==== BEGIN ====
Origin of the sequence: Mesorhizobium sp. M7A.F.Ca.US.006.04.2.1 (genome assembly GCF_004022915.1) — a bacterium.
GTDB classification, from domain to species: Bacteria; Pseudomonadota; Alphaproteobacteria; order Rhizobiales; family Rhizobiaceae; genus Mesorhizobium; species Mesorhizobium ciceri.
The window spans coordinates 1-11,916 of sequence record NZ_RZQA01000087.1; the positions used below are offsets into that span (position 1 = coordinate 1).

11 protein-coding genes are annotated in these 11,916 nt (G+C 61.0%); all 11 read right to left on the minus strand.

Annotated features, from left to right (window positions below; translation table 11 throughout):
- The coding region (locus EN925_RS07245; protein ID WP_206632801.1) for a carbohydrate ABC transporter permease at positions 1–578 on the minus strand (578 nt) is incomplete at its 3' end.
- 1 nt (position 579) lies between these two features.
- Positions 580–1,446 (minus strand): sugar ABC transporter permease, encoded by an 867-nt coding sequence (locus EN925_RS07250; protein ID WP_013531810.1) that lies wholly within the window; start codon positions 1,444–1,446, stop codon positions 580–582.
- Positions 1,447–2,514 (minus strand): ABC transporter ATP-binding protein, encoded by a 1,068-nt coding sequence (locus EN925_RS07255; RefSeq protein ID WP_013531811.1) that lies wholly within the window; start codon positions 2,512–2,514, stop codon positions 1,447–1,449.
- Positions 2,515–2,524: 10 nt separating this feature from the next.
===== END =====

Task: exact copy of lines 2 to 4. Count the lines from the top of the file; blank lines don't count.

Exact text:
GTDB classification, from domain to species: Bacteria; Pseudomonadota; Alphaproteobacteria; order Rhizobiales; family Rhizobiaceae; genus Mesorhizobium; species Mesorhizobium ciceri.
The window spans coordinates 1-11,916 of sequence record NZ_RZQA01000087.1; the positions used below are offsets into that span (position 1 = coordinate 1).

11 protein-coding genes are annotated in these 11,916 nt (G+C 61.0%); all 11 read right to left on the minus strand.